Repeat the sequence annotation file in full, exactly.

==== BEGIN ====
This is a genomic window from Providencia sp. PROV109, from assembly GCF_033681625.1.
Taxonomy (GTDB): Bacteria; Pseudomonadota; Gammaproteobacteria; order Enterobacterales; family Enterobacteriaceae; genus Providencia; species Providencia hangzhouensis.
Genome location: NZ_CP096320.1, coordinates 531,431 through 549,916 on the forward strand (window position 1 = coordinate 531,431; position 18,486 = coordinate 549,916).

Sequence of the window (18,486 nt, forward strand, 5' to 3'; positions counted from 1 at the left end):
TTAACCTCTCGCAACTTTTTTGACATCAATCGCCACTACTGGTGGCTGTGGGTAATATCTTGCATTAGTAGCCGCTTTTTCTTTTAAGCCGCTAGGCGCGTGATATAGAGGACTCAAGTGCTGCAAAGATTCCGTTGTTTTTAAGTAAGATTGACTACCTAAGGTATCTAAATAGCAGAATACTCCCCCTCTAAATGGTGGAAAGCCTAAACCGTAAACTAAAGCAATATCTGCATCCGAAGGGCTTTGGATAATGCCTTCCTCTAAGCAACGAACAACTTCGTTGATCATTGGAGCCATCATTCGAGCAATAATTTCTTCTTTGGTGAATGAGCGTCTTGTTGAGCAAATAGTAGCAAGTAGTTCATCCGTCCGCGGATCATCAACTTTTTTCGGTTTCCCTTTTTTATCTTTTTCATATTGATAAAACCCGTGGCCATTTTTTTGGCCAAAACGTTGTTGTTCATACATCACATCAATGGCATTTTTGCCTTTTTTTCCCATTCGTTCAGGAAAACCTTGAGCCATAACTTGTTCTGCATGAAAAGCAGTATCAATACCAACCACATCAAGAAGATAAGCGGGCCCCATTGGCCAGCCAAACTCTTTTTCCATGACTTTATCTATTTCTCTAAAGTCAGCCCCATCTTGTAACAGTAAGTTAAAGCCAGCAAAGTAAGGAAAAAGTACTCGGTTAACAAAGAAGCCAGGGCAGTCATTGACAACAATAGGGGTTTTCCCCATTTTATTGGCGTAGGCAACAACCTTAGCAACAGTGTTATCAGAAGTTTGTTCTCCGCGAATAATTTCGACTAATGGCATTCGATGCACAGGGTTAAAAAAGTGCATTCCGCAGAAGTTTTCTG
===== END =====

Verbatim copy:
This is a genomic window from Providencia sp. PROV109, from assembly GCF_033681625.1.
Taxonomy (GTDB): Bacteria; Pseudomonadota; Gammaproteobacteria; order Enterobacterales; family Enterobacteriaceae; genus Providencia; species Providencia hangzhouensis.
Genome location: NZ_CP096320.1, coordinates 531,431 through 549,916 on the forward strand (window position 1 = coordinate 531,431; position 18,486 = coordinate 549,916).

Sequence of the window (18,486 nt, forward strand, 5' to 3'; positions counted from 1 at the left end):
TTAACCTCTCGCAACTTTTTTGACATCAATCGCCACTACTGGTGGCTGTGGGTAATATCTTGCATTAGTAGCCGCTTTTTCTTTTAAGCCGCTAGGCGCGTGATATAGAGGACTCAAGTGCTGCAAAGATTCCGTTGTTTTTAAGTAAGATTGACTACCTAAGGTATCTAAATAGCAGAATACTCCCCCTCTAAATGGTGGAAAGCCTAAACCGTAAACTAAAGCAATATCTGCATCCGAAGGGCTTTGGATAATGCCTTCCTCTAAGCAACGAACAACTTCGTTGATCATTGGAGCCATCATTCGAGCAATAATTTCTTCTTTGGTGAATGAGCGTCTTGTTGAGCAAATAGTAGCAAGTAGTTCATCCGTCCGCGGATCATCAACTTTTTTCGGTTTCCCTTTTTTATCTTTTTCATATTGATAAAACCCGTGGCCATTTTTTTGGCCAAAACGTTGTTGTTCATACATCACATCAATGGCATTTTTGCCTTTTTTTCCCATTCGTTCAGGAAAACCTTGAGCCATAACTTGTTCTGCATGAAAAGCAGTATCAATACCAACCACATCAAGAAGATAAGCGGGCCCCATTGGCCAGCCAAACTCTTTTTCCATGACTTTATCTATTTCTCTAAAGTCAGCCCCATCTTGTAACAGTAAGTTAAAGCCAGCAAAGTAAGGAAAAAGTACTCGGTTAACAAAGAAGCCAGGGCAGTCATTGACAACAATAGGGGTTTTCCCCATTTTATTGGCGTAGGCAACAACCTTAGCAACAGTGTTATCAGAAGTTTGTTCTCCGCGAATAATTTCGACTAATGGCATTCGATGCACAGGGTTAAAAAAGTGCATTCCGCAGAAGTTTTCTG